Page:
Billy Jean King has been an inspiration to female tennis players since she famously defeated Bobby Riggs in the Battle of the Sexes. King was born in 1943 and has spent most of her life in California. She was just as well known as an activist as a tennis player, having founded the Women’s Tennis Association. Furthermore, being the first prominent female athlete to admit to an alternative lifestyle, Billie Jean put herself in under the spotlight. After retiring from tennis, she continued to work in social activism for decades.
Billie Jean King played tennis through high school and won her first singles championship at Wimbledon in 1966. She played each year to defend her title, and in 1967 added the U.S. Open singles championship to her list of accomplishments. She then took the Australian Open in 1968. That was the year that King turned professional.
Particularly well known for her speed, backhand, and net game, King was always expected in the winner’s circle in singles, doubles, as well as mixed doubles tournaments in the late 1960s and early 1970s. 1972 was an exceptionally successful year in that she took the US Open, the French Open, and Wimbledon.
Billie Jean King wasn’t just about tennis. However, her efforts in the battle for women’s rights were specifically related to sports. As a high ranking player, she was well-paid for her efforts, but she saw how little some of her fellow female athletes were getting paid and was constantly horrified by the situation. She was also very much opposed to the country club image of the sport and instead strived for equal opportunities. King even threatened to boycott the 1973 US Open if the pay inequality was not addressed.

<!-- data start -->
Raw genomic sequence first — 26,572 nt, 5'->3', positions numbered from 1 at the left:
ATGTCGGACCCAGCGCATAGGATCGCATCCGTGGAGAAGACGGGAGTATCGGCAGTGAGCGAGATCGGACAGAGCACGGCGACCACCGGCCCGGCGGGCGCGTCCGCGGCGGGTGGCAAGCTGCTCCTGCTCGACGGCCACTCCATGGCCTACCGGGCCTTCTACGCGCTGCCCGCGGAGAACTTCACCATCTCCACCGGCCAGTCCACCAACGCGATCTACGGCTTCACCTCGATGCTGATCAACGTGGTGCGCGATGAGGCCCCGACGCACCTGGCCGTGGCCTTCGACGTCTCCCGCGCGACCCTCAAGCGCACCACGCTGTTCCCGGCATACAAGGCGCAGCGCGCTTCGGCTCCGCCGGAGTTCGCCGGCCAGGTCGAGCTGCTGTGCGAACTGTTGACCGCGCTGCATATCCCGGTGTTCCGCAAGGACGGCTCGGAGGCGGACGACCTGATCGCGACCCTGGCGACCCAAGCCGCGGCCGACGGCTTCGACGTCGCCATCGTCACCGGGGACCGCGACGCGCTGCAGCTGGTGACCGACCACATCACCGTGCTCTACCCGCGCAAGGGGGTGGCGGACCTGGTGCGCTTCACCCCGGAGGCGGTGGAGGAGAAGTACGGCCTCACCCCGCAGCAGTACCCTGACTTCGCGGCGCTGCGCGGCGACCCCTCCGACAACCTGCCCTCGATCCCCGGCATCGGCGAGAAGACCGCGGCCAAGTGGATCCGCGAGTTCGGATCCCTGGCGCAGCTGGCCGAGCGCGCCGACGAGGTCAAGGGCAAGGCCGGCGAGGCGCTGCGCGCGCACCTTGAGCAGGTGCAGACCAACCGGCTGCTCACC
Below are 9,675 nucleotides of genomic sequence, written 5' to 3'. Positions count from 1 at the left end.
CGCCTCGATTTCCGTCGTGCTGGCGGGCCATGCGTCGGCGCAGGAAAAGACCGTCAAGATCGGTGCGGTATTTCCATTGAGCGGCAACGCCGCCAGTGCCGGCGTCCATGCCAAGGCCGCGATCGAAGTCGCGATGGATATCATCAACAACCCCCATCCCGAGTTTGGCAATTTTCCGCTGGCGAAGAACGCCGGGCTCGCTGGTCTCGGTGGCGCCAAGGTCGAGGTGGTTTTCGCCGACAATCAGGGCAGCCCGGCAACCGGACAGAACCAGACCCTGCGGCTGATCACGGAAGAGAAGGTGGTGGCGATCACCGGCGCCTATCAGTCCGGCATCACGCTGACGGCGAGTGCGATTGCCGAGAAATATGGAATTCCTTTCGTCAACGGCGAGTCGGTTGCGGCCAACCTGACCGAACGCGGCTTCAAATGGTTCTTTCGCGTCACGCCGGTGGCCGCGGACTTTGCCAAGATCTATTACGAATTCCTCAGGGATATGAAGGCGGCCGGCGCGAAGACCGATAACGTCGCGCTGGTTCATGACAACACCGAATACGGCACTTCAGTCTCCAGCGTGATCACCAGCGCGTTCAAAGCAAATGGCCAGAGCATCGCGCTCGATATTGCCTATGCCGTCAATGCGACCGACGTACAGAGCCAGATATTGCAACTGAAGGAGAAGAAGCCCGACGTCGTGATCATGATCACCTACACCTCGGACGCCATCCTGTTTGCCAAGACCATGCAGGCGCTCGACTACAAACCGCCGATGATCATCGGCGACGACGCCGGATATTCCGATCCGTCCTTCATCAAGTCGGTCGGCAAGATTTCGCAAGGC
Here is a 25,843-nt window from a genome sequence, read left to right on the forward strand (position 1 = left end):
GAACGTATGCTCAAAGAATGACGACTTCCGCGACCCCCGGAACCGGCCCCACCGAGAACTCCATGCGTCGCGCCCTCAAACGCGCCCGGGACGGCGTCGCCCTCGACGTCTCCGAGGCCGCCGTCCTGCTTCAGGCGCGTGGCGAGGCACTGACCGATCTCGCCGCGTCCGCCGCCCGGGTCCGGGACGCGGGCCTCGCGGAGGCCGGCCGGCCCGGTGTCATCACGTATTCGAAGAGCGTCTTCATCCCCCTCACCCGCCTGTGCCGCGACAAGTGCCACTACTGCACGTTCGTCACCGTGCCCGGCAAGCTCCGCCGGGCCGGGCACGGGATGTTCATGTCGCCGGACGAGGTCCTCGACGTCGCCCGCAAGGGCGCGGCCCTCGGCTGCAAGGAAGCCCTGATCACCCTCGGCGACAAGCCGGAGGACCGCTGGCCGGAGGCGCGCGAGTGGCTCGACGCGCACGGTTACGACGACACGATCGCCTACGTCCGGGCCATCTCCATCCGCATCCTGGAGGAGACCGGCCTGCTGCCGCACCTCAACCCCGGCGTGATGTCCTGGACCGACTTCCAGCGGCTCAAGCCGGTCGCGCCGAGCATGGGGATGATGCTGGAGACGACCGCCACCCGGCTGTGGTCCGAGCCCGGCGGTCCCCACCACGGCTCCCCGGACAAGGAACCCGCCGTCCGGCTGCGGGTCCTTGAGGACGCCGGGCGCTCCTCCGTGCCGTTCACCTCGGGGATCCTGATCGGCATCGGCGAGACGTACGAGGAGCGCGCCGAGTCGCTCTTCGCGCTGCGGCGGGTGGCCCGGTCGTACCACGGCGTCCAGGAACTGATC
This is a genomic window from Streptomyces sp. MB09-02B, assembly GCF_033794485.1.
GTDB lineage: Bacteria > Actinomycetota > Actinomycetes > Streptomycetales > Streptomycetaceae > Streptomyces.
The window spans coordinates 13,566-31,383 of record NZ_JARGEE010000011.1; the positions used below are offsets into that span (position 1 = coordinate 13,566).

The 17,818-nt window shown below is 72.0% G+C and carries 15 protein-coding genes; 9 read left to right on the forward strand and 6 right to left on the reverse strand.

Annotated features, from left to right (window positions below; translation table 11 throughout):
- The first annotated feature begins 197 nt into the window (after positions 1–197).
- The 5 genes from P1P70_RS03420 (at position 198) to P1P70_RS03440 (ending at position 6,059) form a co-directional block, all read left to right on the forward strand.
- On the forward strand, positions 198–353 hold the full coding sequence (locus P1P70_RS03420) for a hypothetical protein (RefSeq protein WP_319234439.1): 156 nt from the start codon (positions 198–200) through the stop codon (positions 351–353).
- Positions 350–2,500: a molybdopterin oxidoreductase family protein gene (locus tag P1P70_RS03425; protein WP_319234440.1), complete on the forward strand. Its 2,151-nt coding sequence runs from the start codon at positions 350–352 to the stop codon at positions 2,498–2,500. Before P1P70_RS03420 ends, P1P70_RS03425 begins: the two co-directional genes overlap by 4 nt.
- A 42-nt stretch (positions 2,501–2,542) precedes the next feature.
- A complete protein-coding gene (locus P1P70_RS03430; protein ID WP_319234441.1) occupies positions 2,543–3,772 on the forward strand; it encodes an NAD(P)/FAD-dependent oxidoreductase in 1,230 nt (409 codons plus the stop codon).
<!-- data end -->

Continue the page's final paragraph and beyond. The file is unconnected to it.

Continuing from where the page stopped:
King announced to the press that “That’s the way I want the world to look: men and women working together, championing each other, helping each other, promoting each other — we’re all in this world together.”
The legendary 1973 match against Riggs put her on the map as an example of what a female athlete should be. The fact that she was able to beat the former men’s champion who held the typical chauvinistic male persona of the time symbolized women’s equality in sports. The sportsman had the audacity to enter the court on a rickshaw pulled by a team of women called “Bobby’s Bosom Buddies.” This occurrence perfectly illustrated Riggs’ attitude towards women, and unfortunately, his mentality was shared by men all over the United States. In an act of pure defiance, Billie Jean King got onto the court via a gold litter carried by a team of four muscular men. But as soon as she stepped out of the litter, she was all business. That historical match was watched by an estimated television audience of over 90 million viewers, an incredible number given that not everyone owned a television at that time. Winning that match meant everything to Billie Jean. She was quoted as “I thought it would set us back 50 years if I didn’t win that match. It would ruin the women’s tour and affect all women’s self-esteem.”
Billie Jean’s accomplishments have gone far beyond the world of tennis. She has been honored by a slew of organizations, her most notable being the Presidential Medal of Freedom in 2009. She sat on the board of the Women’s Sports Foundation and also served as an acting director for the Elton John AIDS Foundation as well as the National Aids Fund. King was even named to the US delegation to the 2014 Winter Olympics in Sochi.